Sigurður Breiðfjörð died at 48 in 1846, in a house that stood on Aðalstræti (which was then the main street of Reykjavík). His foe, Jónas Hallgrímsson, had died one year earlier in Copenhagen. Most likely it was drink that caused both their deaths, and it is said that on his deathbed Breiðfjörð couldn’t hold down his liquor any more.
But he is still a loved figure, not because of his poems that nobody reads anymore, but because he features as a poetic ideal for Ólafur Kárason, the poor, scorned, unhappy poet-hero of Halldór Laxness’ novel ‘The Light Of The World’ (“Heimsljós”). In the book’s most famous scene, Ólafur Kárason makes a kind of pilgrimage to Breiðfjörð’s grave, a simple, rugged stone with a harp on it. Ólafur decides that the five strings on the harp represent joy, sorrow, fortitude, love and death—in the name of all poor poets who have ever lived in Iceland.
Many aspiring poets have since sat on this grave—often with a bottle in hand.
There are many other interesting places in the garden. Some of the graves are in disrepair, but others are well taken care of. In some places the trees are so dense that sunshine doesn’t reach the ground—other parts of it are brighter and sunnier. My great grandfather probably lies there somewhere. He was a rather lowly farmer in Borgarfjörður, in the west of Iceland. He took ill and finally rode to Reykjavík to seek cure. There he promptly died and from what I have been told he was buried in the Old Cemetery. But nobody seems to know where.  There is no stone or cross on his grave.
As early as in the 1940s, the cemetery was becoming fully occupied, so a new one was marked out in Fossvogur, on the eastern slopes of Öskjuhlíð hill behind The Pearl. It is also quite a beautiful garden, even if it lacks the mystery of the Old Cemetery. There you will for example find the graves of British, American and Canadian soldiers who died in and around Iceland during World War II.
The Old Cemetery also has a memorial dedicated to a battle that was just as ferocious and deadly. This is the stone erected for the French fishermen who came on their ships to the waters around Iceland during the 19th century and into the 20th. It is said that as many as four thousand of them perished. Their ships were small, they were poorly shod and clad—but in comparison to the dirt poor Icelanders even these sailors had desirable things like wine, brandy and biscuits. Writer Þórbergur Þórðarsson, who grew up by the great, desolate, sands in the southeast of Iceland, describes what a feast it was when a French ship stranded near his home. This includes a comic description of Icelandic farmers drinking French wine during a wedding—but of course the reality of these fisheries was deadly serious.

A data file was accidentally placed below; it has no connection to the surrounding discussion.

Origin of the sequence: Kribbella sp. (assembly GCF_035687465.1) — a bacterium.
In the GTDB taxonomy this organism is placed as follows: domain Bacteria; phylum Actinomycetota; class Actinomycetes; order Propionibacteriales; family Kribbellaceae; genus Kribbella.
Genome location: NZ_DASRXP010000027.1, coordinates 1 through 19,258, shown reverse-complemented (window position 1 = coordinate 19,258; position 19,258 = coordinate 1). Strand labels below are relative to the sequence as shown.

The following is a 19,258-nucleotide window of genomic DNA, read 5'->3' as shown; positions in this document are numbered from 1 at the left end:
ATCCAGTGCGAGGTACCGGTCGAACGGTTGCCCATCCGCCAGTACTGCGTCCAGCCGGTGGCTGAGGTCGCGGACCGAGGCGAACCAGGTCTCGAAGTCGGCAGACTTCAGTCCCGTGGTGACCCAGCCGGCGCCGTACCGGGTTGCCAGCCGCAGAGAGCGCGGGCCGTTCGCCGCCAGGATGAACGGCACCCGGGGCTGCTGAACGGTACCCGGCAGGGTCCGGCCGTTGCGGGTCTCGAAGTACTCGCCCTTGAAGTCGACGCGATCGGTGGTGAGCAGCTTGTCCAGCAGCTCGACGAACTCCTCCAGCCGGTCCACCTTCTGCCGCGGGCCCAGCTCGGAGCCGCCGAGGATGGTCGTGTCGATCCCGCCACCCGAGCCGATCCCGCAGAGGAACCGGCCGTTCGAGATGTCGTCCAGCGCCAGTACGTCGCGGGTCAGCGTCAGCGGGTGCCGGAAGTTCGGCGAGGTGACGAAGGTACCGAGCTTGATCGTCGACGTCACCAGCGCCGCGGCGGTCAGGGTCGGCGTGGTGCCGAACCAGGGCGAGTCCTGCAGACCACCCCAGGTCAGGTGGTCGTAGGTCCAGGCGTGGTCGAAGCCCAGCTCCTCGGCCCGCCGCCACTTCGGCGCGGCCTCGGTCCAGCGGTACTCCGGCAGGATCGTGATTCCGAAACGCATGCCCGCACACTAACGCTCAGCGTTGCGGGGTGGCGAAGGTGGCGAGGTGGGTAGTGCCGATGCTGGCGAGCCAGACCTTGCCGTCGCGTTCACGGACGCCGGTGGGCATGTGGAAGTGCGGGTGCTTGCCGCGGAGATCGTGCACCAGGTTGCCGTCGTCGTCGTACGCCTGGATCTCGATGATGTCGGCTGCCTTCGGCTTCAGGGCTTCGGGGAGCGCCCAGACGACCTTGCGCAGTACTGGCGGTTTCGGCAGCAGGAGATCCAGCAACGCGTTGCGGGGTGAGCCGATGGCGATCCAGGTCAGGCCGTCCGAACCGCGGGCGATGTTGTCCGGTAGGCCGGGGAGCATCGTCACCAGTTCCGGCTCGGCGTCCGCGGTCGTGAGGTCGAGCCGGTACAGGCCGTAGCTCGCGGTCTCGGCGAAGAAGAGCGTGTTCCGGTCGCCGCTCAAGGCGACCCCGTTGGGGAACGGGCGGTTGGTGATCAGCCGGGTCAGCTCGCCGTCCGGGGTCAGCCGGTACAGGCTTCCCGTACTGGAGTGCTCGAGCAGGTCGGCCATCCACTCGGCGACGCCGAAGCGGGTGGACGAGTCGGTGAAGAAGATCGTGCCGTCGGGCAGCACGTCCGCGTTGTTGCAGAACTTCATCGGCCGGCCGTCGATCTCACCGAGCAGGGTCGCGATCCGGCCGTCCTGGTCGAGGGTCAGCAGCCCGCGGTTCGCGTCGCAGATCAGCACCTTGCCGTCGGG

Many of the fishermen started working on the so called “golettes” when they were just little boys. Mothers and wives waited for them in the towns on the coast of Brittany during their long voyages to Iceland, usually starting in late winter, returning in autumn. The French built hospitals for their fishermen in Iceland, for example the French hospital in Reykjavík, which stands in a street aptly called Frakkastígur (“French Street”). They even wanted to found a French factory town in the Westfjords of Iceland in 1860, but their plans were met with fierce resistance. In that period Iceland still had quasi-serfdom and the affluent farmers were suspicious of towns forming by the seaside where there were more opportunities, more freedom.
The memorial stone to the French fishermen stands almost in the middle of the Old Cemetery. It is a dignified place. The inscription comes from an old novel, which was very famous in its time, ‘Pêcheur d’Islande’ by Pierre Loti:
“Il ne revint jamais. Une nuit d’août, là-bas, au large de la sombre Islande, au milieu d’un grand bruit de fureur, avaient été célébrées ses noces avec la mer.”
(“He never came back. One August night, in a great storm by the dark Iceland, his marriage with the sea was celebrated.”)